New research has found that rising temperatures are turning nearly all green sea turtles female in an area of the Great Barrier Reef.
The unbalanced ratio could threaten the future of the population, the scientific paper warned. It examined two genetically distinct populations of turtles on the reef and found that the northern group of about 200,000 animals was overwhelmingly female.
The southern population was 65%-69% female, females in the northern group accounted for 99.1% of juveniles, 99.8% of subadults and 86.8% of adults.
The paper, from the National Oceanic and Atmospheric Administration, California State University and Worldwide Fund for Nature Australia, is published in Current Biology.
The paper said: “Combining our results with temperature data show that the northern GBR green turtle rookeries have been producing primarily females for more than two decades and that the complete feminisation of this population is possible in the near future.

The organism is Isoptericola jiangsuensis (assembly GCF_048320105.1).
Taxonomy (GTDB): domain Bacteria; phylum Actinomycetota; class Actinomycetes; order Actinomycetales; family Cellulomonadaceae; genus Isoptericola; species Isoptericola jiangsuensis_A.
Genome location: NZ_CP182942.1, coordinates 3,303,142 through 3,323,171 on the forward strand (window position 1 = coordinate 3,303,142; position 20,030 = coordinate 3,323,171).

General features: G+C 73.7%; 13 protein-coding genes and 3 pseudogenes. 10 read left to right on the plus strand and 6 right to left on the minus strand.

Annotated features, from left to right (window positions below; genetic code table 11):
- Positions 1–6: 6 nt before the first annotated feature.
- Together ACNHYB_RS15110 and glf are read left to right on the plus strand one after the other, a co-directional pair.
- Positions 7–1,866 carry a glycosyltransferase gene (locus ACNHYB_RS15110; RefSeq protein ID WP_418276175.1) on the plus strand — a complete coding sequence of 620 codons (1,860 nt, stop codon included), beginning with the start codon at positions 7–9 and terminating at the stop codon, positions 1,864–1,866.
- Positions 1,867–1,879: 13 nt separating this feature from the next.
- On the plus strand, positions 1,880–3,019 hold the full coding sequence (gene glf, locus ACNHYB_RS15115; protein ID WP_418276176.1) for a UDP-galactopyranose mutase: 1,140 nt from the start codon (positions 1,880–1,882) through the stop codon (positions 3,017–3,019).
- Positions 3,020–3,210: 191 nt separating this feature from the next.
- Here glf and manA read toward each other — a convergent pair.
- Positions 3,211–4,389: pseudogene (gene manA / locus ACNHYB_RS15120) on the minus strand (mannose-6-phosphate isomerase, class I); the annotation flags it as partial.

“Furthermore, extreme incubation temperatures not only produce female-only hatchlings but also cause high mortality of developing clutches,” it said. “With warming global temperatures and most sea turtle populations naturally producing offspring above the pivotal temperature, it is clear that climate change poses a serious threat to the persistence of these populations.”
According to the Guardian, ‘sea turtles are among species with temperature dependent sex-determination and the proportion of female hatchlings increases when nests are in warmer sands.’
The research was facilitated through the Great Barrier Reef Rivers to Reef to Turtles project by the World Wildlife Fund Australia.
Read more about the study here.
Turtle image from stock image library